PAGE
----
Fortunately, Van Egmond knows that the letter π only came into use from 1706 onwards as a symbol for the relationship between the circumference of the circle and its diameter (by William Jones). But according to him, that is not a problem, because the symbol has been used before by William Oughtred. However, that was in 1647 and he used it as a symbol for the circumference, so actually as a result of ‘2πr’.

Van Egmond sees the outcome of his puzzle as proof that ‘squaring the circle’ is the central theme in Shakespeare’s work, conceived as an ideal of Vitruvius with a touch of Rosicrucians. And then, of course, Shakespeare is not the real author, but rather a ‘symbolic representative of the Rosicrucian movement’. I’d rather see the whole exercise as further evidence of something else…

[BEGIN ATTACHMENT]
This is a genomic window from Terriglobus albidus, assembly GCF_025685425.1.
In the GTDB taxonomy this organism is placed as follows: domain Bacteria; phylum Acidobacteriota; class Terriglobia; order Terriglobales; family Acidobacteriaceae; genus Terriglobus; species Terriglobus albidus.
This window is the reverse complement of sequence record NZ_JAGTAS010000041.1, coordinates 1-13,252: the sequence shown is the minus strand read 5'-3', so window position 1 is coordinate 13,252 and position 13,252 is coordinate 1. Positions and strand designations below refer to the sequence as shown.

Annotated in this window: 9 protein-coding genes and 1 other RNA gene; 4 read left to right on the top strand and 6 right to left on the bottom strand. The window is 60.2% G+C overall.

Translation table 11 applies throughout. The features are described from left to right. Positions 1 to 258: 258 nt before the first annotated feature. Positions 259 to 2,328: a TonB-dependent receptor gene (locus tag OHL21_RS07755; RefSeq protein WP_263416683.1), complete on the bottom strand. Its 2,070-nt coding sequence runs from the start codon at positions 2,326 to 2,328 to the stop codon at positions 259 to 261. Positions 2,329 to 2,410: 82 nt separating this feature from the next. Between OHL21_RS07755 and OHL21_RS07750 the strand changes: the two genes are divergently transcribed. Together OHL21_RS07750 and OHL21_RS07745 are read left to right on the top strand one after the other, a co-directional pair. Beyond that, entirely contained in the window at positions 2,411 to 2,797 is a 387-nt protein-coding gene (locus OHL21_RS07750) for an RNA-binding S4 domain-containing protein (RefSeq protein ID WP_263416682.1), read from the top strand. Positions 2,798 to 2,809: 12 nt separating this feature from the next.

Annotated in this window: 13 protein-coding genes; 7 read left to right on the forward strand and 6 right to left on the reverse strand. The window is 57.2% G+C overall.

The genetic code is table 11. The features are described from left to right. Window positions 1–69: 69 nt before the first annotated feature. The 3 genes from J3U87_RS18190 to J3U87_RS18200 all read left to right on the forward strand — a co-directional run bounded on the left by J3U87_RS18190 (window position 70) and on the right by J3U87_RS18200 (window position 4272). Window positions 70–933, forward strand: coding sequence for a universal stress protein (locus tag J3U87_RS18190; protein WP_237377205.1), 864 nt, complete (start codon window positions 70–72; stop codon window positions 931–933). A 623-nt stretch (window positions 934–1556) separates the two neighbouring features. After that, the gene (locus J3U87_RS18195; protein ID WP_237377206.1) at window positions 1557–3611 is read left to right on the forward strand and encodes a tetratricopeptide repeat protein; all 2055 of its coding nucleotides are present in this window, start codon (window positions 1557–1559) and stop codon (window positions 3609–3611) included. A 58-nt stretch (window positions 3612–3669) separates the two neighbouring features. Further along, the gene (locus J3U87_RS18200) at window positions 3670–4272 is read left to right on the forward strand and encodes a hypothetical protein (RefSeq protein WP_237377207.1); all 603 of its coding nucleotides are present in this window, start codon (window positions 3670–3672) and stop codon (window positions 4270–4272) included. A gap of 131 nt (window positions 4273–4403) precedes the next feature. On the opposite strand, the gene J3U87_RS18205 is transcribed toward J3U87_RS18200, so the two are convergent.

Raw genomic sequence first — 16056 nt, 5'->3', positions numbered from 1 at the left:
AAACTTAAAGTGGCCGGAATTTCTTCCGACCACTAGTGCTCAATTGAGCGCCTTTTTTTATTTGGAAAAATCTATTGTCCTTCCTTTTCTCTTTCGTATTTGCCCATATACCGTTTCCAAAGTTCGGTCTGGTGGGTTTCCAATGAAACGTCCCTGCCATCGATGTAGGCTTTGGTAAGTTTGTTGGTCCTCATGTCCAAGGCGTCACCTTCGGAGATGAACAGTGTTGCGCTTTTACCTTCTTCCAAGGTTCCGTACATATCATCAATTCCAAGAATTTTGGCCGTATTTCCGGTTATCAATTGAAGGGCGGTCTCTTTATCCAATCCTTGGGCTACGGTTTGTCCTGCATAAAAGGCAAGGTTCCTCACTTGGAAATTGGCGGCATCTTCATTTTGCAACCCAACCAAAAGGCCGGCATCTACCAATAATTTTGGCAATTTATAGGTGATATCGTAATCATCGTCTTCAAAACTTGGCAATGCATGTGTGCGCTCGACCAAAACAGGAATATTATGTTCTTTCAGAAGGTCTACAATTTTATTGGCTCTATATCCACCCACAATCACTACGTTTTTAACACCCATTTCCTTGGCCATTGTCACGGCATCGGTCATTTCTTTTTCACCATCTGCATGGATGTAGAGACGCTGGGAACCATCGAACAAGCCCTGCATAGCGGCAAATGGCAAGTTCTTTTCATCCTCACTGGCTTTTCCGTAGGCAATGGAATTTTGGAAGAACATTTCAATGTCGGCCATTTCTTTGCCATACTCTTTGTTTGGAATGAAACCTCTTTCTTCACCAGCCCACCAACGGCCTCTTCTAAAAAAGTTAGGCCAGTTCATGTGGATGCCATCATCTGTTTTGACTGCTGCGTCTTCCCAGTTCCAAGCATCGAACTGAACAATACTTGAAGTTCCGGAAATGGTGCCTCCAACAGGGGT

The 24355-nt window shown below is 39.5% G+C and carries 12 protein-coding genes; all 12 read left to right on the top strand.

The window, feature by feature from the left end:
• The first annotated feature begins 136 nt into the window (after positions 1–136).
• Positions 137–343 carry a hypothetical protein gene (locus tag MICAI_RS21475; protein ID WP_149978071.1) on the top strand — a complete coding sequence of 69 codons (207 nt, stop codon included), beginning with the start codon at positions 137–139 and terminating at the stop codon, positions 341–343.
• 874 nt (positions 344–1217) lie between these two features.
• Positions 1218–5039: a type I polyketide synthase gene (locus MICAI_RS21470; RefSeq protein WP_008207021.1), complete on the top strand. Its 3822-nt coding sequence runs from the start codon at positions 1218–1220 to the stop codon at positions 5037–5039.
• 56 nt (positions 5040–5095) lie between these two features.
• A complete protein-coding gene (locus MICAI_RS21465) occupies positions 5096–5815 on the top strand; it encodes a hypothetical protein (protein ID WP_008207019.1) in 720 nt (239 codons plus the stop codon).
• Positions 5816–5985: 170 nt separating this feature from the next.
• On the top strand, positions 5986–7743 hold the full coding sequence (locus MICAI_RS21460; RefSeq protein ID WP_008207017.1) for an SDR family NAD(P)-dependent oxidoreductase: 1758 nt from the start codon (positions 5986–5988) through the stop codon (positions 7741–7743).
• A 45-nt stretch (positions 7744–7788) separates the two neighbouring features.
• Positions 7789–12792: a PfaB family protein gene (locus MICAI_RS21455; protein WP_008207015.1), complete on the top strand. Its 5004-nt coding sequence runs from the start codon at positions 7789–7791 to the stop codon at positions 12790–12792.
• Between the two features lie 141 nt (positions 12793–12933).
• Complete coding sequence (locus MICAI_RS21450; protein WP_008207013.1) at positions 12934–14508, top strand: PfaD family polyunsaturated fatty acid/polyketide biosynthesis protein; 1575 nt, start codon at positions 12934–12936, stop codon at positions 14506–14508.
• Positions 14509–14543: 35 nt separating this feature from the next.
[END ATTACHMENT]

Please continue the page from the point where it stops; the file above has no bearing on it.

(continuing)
It doesn’t really play a role in Van Egmond’s argumentation, but he also gives the following picture. He sticks the lengths of the square and the radius of the circle that he sees in Jonson’s poem, on the well-known drawing by Leonardo Da Vinci (who does play an important role in Van Egmond’s book). But if you just measure it yourself, you quickly find out that the radius of this circle is not 22 at all, but about 20.9. Da Vinci’s drawing also has nothing to do with the mathematical problem of the squaring of the circle, the circle here has a considerably larger area than the square.

Figure 3 in Van Egmond’s article

Adapted from the Dutch original on Kloptdatwel.nl